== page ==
Cache memory is one of the important factor which determines the speed with which your computer will execute various tasks. Higher the cache memory of your computer more faster it will process data and execute programs. Cache memory is blazing fast Random Access Memory (RAM) that a computer’s microprocessor can have access to much faster than a regular RAM. The cache memory could be built onto same chip on which CPU resides or it could be on a separate chip located next to it.
CPU uses cache memory to store the instruction files which are repeatedly required to execute programs and hence improving processing speeds. So in other words CPU does not have to do more time consuming data reading from RAM or Hard Disk. A cache memory found on CPU is faster and runs at the same speed as CPU itself. While separate cache generally found on separate chip (Static RAM) is somewhat slower but still it is twice as much fast as regular RAM.
While using cache memory CPU does not have to use motherboard’s system bus for data transfer. As and when CPU uses motherboard’s system bus for data transfer its speeds slows down to the motherboard’s capability. Cache built onto the CPU chip itself is referred to as Level 1 (L1) cache. A cache which sits on a separate chip next to CPU is called Level 2 (L2) cache.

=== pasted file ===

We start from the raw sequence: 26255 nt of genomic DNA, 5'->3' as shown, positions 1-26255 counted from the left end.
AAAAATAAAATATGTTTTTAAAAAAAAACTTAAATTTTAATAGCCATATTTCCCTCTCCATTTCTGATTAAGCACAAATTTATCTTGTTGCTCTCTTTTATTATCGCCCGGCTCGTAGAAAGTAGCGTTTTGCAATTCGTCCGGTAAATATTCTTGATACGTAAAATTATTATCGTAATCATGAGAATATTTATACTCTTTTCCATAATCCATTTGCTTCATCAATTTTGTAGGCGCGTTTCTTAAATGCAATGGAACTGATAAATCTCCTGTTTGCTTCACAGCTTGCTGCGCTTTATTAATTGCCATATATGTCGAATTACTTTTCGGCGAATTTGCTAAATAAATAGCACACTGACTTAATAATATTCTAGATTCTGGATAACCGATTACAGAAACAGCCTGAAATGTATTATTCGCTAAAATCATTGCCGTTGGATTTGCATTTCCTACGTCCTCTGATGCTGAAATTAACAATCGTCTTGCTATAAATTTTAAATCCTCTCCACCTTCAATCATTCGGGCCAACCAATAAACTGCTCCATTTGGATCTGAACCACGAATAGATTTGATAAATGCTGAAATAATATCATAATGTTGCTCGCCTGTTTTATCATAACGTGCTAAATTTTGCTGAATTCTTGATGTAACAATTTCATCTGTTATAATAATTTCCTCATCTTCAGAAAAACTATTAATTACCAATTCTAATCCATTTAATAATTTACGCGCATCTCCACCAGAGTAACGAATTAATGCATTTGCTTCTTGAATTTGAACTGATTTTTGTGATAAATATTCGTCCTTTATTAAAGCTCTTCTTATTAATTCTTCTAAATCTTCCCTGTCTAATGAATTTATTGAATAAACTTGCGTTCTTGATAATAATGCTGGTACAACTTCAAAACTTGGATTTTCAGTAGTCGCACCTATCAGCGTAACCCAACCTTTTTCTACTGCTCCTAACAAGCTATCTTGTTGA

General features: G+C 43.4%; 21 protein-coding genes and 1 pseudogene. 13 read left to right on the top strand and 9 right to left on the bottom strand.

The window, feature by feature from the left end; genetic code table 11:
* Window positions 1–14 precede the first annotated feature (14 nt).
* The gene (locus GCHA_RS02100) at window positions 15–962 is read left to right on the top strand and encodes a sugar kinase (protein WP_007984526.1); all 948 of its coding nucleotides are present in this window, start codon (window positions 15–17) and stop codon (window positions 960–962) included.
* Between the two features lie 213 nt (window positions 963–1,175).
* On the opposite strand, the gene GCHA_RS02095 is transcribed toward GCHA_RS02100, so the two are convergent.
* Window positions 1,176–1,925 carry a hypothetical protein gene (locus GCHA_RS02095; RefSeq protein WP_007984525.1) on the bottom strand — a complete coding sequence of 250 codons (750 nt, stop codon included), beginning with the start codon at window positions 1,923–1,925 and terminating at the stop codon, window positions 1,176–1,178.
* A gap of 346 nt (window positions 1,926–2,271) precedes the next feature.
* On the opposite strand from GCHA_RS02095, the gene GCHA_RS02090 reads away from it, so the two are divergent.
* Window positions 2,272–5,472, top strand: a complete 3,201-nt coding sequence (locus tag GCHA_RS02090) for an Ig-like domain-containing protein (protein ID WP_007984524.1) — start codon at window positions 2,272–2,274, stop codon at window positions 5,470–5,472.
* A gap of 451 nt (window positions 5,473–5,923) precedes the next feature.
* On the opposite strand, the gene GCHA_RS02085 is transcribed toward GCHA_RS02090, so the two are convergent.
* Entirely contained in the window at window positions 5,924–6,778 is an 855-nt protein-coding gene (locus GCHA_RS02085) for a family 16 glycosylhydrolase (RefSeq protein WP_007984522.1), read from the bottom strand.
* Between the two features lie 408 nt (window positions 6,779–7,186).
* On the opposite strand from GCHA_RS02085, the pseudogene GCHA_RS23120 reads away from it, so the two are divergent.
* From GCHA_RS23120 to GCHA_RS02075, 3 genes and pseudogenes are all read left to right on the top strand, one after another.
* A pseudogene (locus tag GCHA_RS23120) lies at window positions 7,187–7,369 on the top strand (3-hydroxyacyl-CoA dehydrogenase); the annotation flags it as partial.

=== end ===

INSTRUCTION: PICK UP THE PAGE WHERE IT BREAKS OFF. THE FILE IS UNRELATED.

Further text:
You must have noticed it time and again that once the system is up and running for some time programs open more quickly and smoothly. This is because the repetitive instructions needed to operate these programs have now moved to cache memory making processing faster. It will not be an exaggeration if we say that a slower CPU with more cache memory can trounce a faster CPU low on cache memory, all else being equal.
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Cache is costlier as compared to RAM but it is will be money well spent as CPU and motherboard with cache will maximize your computer’s performance. Another concept by the name Disk Caching helps in accessing data faster from secondary memory like hard disk. In this case files and data frequently accessed from hard disk are stored on a separate segment of RAM. This avoids the the repetitive and slower task of time and again accessing same data from hard disk. Disk Caching works as RAM is faster as compared to platter technology found on traditional hard disk drives. The conditions will however change once hybrid hard disks become mainstream in coming days.